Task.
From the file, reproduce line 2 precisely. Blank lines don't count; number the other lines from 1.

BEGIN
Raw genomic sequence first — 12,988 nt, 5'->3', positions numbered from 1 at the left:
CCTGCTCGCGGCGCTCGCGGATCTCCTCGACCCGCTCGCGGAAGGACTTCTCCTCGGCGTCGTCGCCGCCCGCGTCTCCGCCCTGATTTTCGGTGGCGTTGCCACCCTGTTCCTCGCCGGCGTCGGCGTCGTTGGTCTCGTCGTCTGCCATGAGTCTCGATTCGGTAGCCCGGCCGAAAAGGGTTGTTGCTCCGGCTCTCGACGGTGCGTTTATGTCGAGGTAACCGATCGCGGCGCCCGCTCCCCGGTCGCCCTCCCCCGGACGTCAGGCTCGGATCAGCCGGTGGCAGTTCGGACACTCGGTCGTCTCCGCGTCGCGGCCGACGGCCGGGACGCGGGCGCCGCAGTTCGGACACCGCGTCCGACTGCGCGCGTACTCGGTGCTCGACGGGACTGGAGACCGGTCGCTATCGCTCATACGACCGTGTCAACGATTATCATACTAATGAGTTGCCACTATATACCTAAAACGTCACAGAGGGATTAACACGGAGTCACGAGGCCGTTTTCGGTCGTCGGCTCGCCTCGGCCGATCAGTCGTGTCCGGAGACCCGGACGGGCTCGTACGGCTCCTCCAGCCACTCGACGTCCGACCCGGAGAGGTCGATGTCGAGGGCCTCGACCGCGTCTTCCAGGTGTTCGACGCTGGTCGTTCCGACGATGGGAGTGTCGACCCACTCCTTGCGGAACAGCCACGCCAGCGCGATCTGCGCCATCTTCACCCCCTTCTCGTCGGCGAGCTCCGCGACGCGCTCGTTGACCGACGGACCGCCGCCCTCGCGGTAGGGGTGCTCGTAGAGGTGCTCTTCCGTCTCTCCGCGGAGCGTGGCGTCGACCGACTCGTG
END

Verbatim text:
CCTGCTCGCGGCGCTCGCGGATCTCCTCGACCCGCTCGCGGAAGGACTTCTCCTCGGCGTCGTCGCCGCCCGCGTCTCCGCCCTGATTTTCGGTGGCGTTGCCACCCTGTTCCTCGCCGGCGTCGGCGTCGTTGGTCTCGTCGTCTGCCATGAGTCTCGATTCGGTAGCCCGGCCGAAAAGGGTTGTTGCTCCGGCTCTCGACGGTGCGTTTATGTCGAGGTAACCGATCGCGGCGCCCGCTCCCCGGTCGCCCTCCCCCGGACGTCAGGCTCGGATCAGCCGGTGGCAGTTCGGACACTCGGTCGTCTCCGCGTCGCGGCCGACGGCCGGGACGCGGGCGCCGCAGTTCGGACACCGCGTCCGACTGCGCGCGTACTCGGTGCTCGACGGGACTGGAGACCGGTCGCTATCGCTCATACGACCGTGTCAACGATTATCATACTAATGAGTTGCCACTATATACCTAAAACGTCACAGAGGGATTAACACGGAGTCACGAGGCCGTTTTCGGTCGTCGGCTCGCCTCGGCCGATCAGTCGTGTCCGGAGACCCGGACGGGCTCGTACGGCTCCTCCAGCCACTCGACGTCCGACCCGGAGAGGTCGATGTCGAGGGCCTCGACCGCGTCTTCCAGGTGTTCGACGCTGGTCGTTCCGACGATGGGAGTGTCGACCCACTCCTTGCGGAACAGCCACGCCAGCGCGATCTGCGCCATCTTCACCCCCTTCTCGTCGGCGAGCTCCGCGACGCGCTCGTTGACCGACGGACCGCCGCCCTCGCGGTAGGGGTGCTCGTAGAGGTGCTCTTCCGTCTCTCCGCGGAGCGTGGCGTCGACCGACTCGTG